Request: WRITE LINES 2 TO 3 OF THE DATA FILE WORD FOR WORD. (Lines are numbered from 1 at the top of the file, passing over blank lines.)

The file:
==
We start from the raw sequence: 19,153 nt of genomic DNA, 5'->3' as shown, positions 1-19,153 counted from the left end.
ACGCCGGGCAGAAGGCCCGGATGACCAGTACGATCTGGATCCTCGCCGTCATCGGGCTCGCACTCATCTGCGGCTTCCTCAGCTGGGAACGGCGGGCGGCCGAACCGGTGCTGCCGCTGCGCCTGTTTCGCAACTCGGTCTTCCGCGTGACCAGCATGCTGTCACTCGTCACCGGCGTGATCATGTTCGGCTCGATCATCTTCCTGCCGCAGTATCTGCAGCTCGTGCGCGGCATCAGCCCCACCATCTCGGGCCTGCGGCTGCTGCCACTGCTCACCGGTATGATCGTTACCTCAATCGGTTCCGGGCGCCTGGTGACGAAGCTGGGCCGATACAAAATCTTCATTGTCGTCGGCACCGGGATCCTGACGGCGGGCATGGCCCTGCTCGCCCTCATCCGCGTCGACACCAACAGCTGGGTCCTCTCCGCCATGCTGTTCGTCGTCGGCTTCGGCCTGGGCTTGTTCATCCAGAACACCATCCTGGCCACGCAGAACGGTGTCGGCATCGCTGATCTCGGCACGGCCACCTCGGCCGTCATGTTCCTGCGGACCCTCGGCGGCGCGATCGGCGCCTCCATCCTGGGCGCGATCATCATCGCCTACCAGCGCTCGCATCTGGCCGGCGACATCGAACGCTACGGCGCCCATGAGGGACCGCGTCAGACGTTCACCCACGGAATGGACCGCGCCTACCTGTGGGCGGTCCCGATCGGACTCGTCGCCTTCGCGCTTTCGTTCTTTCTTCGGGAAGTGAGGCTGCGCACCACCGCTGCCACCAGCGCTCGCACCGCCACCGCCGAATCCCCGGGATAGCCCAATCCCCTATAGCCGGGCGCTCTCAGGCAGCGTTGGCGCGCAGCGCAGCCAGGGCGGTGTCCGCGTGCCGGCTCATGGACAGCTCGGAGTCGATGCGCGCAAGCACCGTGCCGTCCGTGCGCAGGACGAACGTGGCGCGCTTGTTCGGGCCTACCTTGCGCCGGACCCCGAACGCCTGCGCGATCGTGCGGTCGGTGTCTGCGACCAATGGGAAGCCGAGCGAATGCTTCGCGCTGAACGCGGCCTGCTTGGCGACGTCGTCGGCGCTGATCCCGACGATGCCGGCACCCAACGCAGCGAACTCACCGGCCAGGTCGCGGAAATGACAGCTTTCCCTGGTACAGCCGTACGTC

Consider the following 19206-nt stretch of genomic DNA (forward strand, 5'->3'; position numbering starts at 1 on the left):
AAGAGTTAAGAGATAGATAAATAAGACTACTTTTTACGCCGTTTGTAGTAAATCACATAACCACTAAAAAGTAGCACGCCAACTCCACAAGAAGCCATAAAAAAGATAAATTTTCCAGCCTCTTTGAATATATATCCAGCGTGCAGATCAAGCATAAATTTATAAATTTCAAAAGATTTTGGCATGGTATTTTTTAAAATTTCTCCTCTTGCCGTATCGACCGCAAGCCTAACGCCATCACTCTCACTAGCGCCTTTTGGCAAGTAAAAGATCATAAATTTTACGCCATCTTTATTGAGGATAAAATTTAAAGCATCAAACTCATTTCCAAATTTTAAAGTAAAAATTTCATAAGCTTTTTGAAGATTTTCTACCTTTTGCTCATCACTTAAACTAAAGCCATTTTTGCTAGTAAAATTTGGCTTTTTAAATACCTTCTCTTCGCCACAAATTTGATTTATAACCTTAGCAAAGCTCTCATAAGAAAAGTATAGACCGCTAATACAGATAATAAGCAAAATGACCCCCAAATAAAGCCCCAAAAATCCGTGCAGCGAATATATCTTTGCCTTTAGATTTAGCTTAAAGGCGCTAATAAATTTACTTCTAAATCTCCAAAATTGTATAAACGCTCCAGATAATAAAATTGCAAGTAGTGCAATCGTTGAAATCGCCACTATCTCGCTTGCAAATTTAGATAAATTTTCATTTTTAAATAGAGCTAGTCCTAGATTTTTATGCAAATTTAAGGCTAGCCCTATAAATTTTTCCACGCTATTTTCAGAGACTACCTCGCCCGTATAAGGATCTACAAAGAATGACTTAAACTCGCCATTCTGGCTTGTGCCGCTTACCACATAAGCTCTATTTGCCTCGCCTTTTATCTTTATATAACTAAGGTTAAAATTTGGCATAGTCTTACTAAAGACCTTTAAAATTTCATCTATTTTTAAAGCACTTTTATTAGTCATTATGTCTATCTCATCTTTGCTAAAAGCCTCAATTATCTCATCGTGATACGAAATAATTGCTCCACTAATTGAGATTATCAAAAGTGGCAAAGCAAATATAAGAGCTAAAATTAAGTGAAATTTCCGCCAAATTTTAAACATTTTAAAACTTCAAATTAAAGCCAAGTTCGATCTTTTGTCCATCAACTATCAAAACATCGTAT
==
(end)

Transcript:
ACGCCGGGCAGAAGGCCCGGATGACCAGTACGATCTGGATCCTCGCCGTCATCGGGCTCGCACTCATCTGCGGCTTCCTCAGCTGGGAACGGCGGGCGGCCGAACCGGTGCTGCCGCTGCGCCTGTTTCGCAACTCGGTCTTCCGCGTGACCAGCATGCTGTCACTCGTCACCGGCGTGATCATGTTCGGCTCGATCATCTTCCTGCCGCAGTATCTGCAGCTCGTGCGCGGCATCAGCCCCACCATCTCGGGCCTGCGGCTGCTGCCACTGCTCACCGGTATGATCGTTACCTCAATCGGTTCCGGGCGCCTGGTGACGAAGCTGGGCCGATACAAAATCTTCATTGTCGTCGGCACCGGGATCCTGACGGCGGGCATGGCCCTGCTCGCCCTCATCCGCGTCGACACCAACAGCTGGGTCCTCTCCGCCATGCTGTTCGTCGTCGGCTTCGGCCTGGGCTTGTTCATCCAGAACACCATCCTGGCCACGCAGAACGGTGTCGGCATCGCTGATCTCGGCACGGCCACCTCGGCCGTCATGTTCCTGCGGACCCTCGGCGGCGCGATCGGCGCCTCCATCCTGGGCGCGATCATCATCGCCTACCAGCGCTCGCATCTGGCCGGCGACATCGAACGCTACGGCGCCCATGAGGGACCGCGTCAGACGTTCACCCACGGAATGGACCGCGCCTACCTGTGGGCGGTCCCGATCGGACTCGTCGCCTTCGCGCTTTCGTTCTTTCTTCGGGAAGTGAGGCTGCGCACCACCGCTGCCACCAGCGCTCGCACCGCCACCGCCGAATCCCCGGGATAGCCCAATCCCCTATAGCCGGGCGCTCTCAGGCAGCGTTGGCGCGCAGCGCAGCCAGGGCGGTGTCCGCGTGCCGGCTCATGGACAGCTCGGAGTCGATGCGCGCAAGCACCGTGCCGTCCGTGCGCAGGACGAACGTGGCGCGCTTGTTCGGGCCTACCTTGCGCCGGACCCCGAACGCCTGCGCGATCGTGCGGTCGGTGTCTGCGACCAATGGGAAGCCGAGCGAATGCTTCGCGCTGAACGCGGCCTGCTTGGCGACGTCGTCGGCGCTGATCCCGACGATGCCGGCACCCAACGCAGCGAACTCACCGGCCAGGTCGCGGAAATGACAGCTTTCCCTGGTACAGCCGTACGTC

Consider the following 19206-nt stretch of genomic DNA (forward strand, 5'->3'; position numbering starts at 1 on the left):